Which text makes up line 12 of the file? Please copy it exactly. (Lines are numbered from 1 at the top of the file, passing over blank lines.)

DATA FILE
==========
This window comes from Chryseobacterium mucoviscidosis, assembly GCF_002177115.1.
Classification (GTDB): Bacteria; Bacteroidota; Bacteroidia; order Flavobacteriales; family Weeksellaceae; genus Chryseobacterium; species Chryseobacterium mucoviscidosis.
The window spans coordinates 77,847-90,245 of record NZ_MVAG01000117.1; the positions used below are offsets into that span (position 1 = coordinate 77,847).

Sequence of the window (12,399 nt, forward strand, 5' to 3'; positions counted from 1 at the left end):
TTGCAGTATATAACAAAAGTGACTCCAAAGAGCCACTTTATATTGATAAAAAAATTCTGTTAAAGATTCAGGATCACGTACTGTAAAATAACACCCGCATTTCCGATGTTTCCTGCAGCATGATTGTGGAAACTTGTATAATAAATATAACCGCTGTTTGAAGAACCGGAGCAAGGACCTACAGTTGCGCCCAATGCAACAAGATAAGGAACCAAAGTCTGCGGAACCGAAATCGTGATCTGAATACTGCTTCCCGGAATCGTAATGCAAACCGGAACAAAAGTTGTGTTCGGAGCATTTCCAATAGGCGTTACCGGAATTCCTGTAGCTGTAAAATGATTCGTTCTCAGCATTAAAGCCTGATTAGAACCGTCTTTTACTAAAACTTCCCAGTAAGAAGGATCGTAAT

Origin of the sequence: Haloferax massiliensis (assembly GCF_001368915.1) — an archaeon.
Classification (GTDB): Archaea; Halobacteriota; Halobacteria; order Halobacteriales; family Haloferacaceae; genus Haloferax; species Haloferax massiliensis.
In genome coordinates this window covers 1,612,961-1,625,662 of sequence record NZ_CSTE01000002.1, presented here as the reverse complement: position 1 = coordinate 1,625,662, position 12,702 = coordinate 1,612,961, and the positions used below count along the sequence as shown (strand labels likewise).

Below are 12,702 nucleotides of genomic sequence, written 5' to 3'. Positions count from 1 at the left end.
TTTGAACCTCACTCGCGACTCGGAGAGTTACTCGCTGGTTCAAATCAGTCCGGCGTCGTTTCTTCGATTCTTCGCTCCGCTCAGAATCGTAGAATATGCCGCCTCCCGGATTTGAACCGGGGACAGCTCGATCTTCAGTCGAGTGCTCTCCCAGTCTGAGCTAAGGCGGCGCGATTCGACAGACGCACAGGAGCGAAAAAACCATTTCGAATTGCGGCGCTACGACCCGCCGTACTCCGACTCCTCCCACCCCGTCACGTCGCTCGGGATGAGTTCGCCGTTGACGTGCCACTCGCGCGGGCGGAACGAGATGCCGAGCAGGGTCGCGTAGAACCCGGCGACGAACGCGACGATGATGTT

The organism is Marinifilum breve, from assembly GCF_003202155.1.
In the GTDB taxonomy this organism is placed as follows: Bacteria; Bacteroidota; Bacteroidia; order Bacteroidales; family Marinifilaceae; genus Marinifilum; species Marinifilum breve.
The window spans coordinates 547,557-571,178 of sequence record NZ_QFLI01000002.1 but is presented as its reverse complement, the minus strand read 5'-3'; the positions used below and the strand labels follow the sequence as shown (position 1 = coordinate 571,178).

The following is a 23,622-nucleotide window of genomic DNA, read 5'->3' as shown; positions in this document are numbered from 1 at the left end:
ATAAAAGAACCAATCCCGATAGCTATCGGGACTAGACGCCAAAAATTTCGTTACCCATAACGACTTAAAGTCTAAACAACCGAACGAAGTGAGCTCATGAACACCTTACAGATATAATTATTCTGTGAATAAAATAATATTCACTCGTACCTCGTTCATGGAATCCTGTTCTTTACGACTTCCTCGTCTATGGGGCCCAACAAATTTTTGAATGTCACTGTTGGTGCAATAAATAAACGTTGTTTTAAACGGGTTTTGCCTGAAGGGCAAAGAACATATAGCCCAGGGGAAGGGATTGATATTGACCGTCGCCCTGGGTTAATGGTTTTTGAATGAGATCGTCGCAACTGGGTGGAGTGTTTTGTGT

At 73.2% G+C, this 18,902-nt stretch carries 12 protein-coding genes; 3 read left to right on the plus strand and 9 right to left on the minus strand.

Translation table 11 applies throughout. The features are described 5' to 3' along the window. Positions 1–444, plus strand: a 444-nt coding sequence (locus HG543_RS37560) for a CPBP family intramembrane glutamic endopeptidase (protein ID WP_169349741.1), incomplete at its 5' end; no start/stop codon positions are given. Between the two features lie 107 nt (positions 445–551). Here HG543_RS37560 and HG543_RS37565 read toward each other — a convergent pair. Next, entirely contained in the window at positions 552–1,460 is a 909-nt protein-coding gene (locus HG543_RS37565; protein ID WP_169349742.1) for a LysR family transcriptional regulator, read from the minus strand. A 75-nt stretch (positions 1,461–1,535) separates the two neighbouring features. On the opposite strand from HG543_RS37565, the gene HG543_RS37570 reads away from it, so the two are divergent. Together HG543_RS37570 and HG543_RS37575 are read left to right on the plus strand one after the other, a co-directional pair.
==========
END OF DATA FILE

In the GTDB taxonomy this organism is placed as follows: Bacteria; Bacteroidota; Bacteroidia; order Bacteroidales; family Marinifilaceae; genus Marinifilum; species Marinifilum breve.